(Updated at 3:05 p.m.) A transgender woman’s lawsuit alleging discrimination at the Fairfax County Adult Detention Center will be allowed to move forward in a potentially landmark decision in the fight for trans rights.
Former inmate Kesha Williams can pursue her complaint arguing that the harassment she experienced at the county jail violated the Americans with Disabilities Act, a U.S. Fourth Circuit Court of Appeals panel ruled in an opinion released today (Tuesday).
The decision overturns a lower court’s dismissal of Williams’s lawsuit, which was filed on Sept. 20 and details her incarceration from November 2018 to May 2019.
“Kesha Williams faced horrible treatment at the Fairfax County Adult Detention Center,” Joshua Erlich, Williams’s attorney, said. “We’re thankful that the Fourth Circuit ruled in her favor and we are excited to get back into court to vindicate Kesha’s rights.”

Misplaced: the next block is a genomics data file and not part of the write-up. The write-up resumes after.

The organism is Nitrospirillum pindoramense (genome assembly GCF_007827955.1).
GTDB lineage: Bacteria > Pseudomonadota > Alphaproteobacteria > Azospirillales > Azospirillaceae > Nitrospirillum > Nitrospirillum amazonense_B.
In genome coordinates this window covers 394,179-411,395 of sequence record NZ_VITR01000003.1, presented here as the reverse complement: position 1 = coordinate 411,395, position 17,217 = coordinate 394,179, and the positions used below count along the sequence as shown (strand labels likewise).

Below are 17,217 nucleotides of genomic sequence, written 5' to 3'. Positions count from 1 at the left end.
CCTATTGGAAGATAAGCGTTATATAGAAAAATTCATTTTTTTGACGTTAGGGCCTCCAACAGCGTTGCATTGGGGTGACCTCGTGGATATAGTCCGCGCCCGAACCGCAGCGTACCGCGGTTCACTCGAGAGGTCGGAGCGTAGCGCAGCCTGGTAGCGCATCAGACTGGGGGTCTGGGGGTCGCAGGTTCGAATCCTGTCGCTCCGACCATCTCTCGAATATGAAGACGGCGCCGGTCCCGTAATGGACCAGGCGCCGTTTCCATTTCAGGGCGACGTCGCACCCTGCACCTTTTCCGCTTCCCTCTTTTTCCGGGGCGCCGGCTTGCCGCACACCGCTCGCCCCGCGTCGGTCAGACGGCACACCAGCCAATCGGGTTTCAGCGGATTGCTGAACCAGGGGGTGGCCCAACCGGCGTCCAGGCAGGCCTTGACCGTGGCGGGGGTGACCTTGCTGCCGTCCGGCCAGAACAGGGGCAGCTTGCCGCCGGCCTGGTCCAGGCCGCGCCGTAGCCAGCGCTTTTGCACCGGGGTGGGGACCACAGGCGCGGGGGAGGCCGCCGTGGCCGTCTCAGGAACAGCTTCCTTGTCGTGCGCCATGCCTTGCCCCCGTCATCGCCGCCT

Williams, now a resident of Silver Spring, alleges in her lawsuit that the jail housed her with men after deputies learned that she is transgender and had not undergone genital surgery, The Washington Post reported in May.
Williams reported that the bras and other clothes she was initially given were taken away, she was misgendered and harassed by deputies as well as inmates, and a nurse delayed or neglected to provide the hormone treatments she had received for the past 15 years.
The inability to regularly access the medicine Williams was prescribed to treat gender dysphoria led to “significant mental and emotional distress,” Judge Diana Gribbon Motz recounted in her opinion, which was also backed by Judge Pamela Harris.
Fairfax County Sheriff Stacey Kincaid and the other defendants have argued that Williams has no grounds to seek relief, because the ADA doesn’t protect “gender identity disorders not resulting from physical impairments.” A U.S. District Court judge agreed and granted a motion to dismiss the case.